Volkswagen AG said that Suzuki Motor Corp.’s move to buy engines from Fiat broke the rules cited in their contract agreement. In a statement, VW said that it has given Suzuki several weeks to “remedy the infringement.” While VW considers this as a “regrettable” move, it is necessary. VW told Suzuki that it is willing to discuss the issue.
The conflict between the two automakers started in March when VW referred to Suzuki as an “associate” in its annual report.
VW had also said in this report that it could “significantly influence financial and operating policy decisions" at Suzuki. Last June, Suzuki announced its decision to purchase diesel motors from Fiat for cars assembled in Hungary.Read the entire article Vw to end partnership with Suzuki due to firm’s intentions to buy Fiat engines
The planned alliance of Volkswagen AG and Suzuki Motor Corp. may just end before it is completed. The argument started in March when VW stated in its annual report that it could "significantly influence financial and operating policy decisions" at Suzuki, which it described as an “associate.”
That did not sit well with Suzuki. Since then, the two companies have been arguing back and forth, prompting VW to stop its efforts to invest 222.5 billion yen or $2.9 billion into an operational alliance.
The partnership was supposed to merge Volkswagen's international scope as the third largest vehicle manufacturer in the world and Suzuki's prominent position in India, which is the second fastest emerging major economy in Asia, says Autonews.Read the entire article Vw-Suzuki planned alliance may end before it is completed
Volkswagen AG and Suzuki Motor Corp. deny that they are terminating their alliance. German newsletter Platow Brief had reported earlier that the two automakers are ending their partnership but according to VW spokesman Michael Brendel, the report is "nonsense." A Suzuki spokesman has also come out to say that there’s no truth to the report.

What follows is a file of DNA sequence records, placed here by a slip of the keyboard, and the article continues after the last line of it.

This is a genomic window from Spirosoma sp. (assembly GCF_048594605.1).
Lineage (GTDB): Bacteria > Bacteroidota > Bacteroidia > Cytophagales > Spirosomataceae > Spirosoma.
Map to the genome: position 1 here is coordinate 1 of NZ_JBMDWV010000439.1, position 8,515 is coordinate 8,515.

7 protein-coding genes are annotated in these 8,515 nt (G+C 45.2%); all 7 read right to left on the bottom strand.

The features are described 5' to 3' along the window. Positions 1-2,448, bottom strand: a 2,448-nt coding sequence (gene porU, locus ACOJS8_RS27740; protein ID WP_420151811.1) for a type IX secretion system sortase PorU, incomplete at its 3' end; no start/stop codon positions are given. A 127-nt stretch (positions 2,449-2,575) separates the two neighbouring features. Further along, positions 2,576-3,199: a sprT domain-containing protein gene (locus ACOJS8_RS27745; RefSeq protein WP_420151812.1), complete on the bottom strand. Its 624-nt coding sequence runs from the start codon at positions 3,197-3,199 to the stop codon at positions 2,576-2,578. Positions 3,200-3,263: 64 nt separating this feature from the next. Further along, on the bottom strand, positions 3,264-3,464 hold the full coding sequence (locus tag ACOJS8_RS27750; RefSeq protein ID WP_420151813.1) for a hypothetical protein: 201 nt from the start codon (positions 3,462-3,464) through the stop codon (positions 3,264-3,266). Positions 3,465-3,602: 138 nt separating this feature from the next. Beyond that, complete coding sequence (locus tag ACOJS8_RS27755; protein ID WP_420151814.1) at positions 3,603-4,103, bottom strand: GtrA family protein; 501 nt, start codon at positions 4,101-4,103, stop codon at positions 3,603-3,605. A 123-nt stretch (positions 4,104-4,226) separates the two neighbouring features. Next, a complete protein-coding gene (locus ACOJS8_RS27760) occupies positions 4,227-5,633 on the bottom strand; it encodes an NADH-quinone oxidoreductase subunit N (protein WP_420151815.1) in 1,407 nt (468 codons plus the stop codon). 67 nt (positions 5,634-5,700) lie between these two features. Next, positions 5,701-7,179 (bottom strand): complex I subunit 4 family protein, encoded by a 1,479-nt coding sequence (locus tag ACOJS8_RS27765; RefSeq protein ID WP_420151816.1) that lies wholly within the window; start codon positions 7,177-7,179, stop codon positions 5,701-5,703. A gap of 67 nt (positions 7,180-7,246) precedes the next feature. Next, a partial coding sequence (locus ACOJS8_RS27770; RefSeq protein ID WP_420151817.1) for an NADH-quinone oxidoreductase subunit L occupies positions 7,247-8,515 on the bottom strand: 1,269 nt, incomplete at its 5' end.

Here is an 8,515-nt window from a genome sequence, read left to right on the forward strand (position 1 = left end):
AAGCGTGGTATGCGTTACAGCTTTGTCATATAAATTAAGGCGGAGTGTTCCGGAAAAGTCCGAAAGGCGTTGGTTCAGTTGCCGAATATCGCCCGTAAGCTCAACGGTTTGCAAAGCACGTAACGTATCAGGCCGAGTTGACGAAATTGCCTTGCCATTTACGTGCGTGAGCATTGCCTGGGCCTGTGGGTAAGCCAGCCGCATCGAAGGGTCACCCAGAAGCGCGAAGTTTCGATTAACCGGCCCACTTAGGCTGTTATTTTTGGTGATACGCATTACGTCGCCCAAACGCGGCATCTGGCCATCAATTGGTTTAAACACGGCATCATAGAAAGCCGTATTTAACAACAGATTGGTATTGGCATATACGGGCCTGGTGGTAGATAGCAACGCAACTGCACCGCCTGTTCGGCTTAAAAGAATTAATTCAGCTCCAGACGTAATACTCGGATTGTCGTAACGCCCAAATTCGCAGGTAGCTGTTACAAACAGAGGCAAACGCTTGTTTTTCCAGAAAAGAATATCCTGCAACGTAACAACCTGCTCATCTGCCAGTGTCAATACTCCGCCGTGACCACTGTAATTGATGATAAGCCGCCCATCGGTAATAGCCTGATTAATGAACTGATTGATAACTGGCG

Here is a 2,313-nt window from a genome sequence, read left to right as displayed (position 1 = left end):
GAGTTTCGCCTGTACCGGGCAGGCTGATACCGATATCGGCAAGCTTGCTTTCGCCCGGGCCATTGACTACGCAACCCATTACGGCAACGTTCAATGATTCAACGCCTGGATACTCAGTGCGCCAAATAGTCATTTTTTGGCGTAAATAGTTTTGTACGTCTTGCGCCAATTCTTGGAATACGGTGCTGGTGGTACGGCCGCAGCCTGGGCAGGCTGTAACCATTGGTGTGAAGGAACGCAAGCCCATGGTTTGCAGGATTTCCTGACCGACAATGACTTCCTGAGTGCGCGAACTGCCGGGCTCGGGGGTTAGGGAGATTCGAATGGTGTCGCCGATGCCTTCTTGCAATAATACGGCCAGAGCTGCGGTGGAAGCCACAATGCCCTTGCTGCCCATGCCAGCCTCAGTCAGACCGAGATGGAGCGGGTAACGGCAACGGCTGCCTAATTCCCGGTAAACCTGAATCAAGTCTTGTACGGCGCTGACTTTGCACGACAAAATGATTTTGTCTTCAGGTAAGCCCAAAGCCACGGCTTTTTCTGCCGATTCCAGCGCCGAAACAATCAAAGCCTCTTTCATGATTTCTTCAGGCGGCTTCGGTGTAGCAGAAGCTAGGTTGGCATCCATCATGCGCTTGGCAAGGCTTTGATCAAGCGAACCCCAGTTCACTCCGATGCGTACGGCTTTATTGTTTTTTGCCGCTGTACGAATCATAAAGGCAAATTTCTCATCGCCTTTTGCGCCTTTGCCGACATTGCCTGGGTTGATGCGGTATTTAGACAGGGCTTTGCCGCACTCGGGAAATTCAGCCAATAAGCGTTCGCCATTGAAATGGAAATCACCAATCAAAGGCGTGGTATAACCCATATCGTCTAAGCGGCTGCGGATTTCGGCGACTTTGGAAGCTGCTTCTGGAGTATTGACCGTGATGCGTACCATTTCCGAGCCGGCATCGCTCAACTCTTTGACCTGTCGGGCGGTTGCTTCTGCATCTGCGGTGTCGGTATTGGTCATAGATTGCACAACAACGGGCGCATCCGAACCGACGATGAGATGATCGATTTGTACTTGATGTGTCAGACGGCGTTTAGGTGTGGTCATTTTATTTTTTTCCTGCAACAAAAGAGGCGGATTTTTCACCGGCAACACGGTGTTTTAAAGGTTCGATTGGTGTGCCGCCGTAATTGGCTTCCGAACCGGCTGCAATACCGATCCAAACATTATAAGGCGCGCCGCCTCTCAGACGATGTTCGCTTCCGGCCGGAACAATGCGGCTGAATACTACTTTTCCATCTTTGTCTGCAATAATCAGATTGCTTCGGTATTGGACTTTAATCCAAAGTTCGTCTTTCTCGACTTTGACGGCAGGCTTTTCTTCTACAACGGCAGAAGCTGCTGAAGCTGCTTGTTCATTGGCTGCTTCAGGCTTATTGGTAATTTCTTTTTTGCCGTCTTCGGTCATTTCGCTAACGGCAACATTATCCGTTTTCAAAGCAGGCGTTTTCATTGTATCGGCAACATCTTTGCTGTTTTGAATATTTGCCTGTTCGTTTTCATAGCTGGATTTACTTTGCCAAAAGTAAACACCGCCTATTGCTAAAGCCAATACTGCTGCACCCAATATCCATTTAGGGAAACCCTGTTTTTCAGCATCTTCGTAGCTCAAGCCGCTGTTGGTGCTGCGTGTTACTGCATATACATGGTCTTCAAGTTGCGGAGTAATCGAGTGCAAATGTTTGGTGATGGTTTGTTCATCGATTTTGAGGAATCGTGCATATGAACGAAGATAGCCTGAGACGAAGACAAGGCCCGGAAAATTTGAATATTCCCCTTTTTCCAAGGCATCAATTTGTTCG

On July 28, Chief Financial Officer Hans Dieter Poetsch said that VW is reviewing its partnership with Suzuki as their cooperation has been developing more slowly than anticipated.
In January 2010, VW purchased a 19.9% stake in Suzuki for 222.5 billion yen ($2.86 billion) as part its expansion plans in India and other growing markets.Read the entire article Volkswagen denies reports that it will quit alliance with Suzuki
The relationships between Volkswagen AG and Suzuki Motor Corp. have become unpleasant, as no progress has been made in the partnership since December 2009 when VW purchased a nearly 20 percent share in Suzuki for $2.5 billion.
Investors looked at this purchase positively as they thought that Suzuki would gain access to Volkswagen's hybrid and other advanced technologies while Volkswagen would have an inside track into Suzuki's leading small-vehicle innovations.
However, after more than 18 months, there was no progress made in the partnership, a fact that Executive Vice President Yasuhito Harayama of Suzuki blamed on Volkswagen's belief that it could exert influence over Suzuki's management.Read the entire article Relationships between Volkswagen and Suzuki have become unpleasant
Discussions between Volkswagen AG and Russia's GAZ on setting up a Russian vehicle assembly plant are advancing, according to Europe's biggest carmaker. Last September, Volkswagen CEO Martin Winterkorn said that VW is talking about an assembly deal with GAZ. Foreign carmakers get tax breaks when they opt for local assembly.
Volkswagen’s plant in Kaluga can produce 150,000 units a year. Last Wednesday, the Financial Times said that Volkswagen seeks to assemble up to 150,000 vehicles under contract in Nizhny Novgorod if talks with GAZ push through.
According to a Volkswagen spokeswoman, this figure is wrong but she declined to make clarifications or give further details. Russian automakers, who struggled in the country’s worst recession in 15 years, have been turning to foreign expertise to increase gain market share and so that they can offer vehicles that can compete with Western brands.Read the entire article Report: Talks between Volkswagen and GAZ reached an advanced stage
Volkswagen and Cummins are teaming up to develop a new generation of non-automotive, high-compression engines. These two companies are renowned for the advances made in diesel technology. Volkswagen and Cummins MerCruiser Diesel, the boating division of the Cummins engine group, are partnering to produce future marine products.
Both companies will aim for products that comply with Tier 3 emissions standards in the US, which will take effect in 2012. In Europe, the new diesel standards will go into effect in 2014. Starting from 2011, all Volkswagen-manufactured marine engines will be supplied, marketed, and branded under the Cummins name.
Dr. Werner Neubauer, Volkswagen board member, said that what it contributes to the alliance is its technological know-how in engine production and the high quality standard of Volkswagen products.Read the entire article Volkswagen and Cummins MerCruiser Diesel (CMD) announce strategic partnership